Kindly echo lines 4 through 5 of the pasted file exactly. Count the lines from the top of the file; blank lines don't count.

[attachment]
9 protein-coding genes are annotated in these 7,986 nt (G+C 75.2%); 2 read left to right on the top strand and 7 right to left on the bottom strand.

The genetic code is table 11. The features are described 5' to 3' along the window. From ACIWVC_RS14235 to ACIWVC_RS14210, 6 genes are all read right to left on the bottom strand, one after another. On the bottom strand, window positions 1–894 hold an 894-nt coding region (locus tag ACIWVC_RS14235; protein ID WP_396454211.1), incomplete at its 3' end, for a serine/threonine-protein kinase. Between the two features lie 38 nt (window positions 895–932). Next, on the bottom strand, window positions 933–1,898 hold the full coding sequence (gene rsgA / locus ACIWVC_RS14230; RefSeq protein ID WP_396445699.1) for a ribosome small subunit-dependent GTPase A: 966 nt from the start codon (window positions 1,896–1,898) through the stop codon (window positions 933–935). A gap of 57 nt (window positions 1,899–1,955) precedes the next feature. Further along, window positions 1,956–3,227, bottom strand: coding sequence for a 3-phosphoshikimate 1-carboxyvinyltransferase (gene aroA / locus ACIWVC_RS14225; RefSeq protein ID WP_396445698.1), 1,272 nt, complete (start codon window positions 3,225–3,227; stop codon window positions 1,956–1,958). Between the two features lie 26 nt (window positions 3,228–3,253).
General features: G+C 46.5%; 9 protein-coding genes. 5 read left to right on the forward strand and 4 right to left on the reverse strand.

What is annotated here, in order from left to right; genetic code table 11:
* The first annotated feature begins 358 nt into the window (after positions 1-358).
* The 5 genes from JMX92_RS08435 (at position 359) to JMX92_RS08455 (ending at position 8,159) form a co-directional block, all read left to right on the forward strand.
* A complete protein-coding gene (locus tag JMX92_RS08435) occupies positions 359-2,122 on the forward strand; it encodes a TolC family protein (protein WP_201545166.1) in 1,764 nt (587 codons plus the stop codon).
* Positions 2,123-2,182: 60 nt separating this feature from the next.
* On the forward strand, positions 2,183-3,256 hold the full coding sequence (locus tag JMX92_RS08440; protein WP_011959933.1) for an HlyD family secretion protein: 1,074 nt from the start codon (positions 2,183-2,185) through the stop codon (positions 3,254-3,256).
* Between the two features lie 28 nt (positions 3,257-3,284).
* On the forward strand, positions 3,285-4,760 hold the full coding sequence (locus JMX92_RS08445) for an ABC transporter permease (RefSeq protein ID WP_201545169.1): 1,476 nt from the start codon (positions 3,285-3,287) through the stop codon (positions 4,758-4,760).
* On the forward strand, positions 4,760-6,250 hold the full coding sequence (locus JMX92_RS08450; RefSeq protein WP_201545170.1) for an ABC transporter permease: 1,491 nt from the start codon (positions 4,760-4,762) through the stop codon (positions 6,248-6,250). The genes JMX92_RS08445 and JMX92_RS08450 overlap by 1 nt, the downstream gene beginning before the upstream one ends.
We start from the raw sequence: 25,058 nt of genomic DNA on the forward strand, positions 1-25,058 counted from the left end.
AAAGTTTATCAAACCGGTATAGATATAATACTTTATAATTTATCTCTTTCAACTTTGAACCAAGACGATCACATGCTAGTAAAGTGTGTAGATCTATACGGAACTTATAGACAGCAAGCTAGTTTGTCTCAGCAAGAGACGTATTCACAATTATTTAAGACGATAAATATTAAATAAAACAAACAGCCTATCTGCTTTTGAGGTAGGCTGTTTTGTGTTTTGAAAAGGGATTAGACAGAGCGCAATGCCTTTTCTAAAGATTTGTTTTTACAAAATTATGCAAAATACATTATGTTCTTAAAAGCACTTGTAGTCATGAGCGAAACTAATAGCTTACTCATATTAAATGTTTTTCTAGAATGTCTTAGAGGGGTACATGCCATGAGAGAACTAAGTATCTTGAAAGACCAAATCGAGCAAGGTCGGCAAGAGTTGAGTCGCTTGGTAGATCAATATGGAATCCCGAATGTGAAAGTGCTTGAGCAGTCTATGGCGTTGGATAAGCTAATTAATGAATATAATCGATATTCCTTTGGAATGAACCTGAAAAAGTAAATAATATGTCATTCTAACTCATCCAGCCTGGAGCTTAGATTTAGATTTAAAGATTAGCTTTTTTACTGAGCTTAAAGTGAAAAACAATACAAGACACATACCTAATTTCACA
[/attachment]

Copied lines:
What is annotated here, in order from left to right; genetic code table 11:
* The first annotated feature begins 358 nt into the window (after positions 1-358).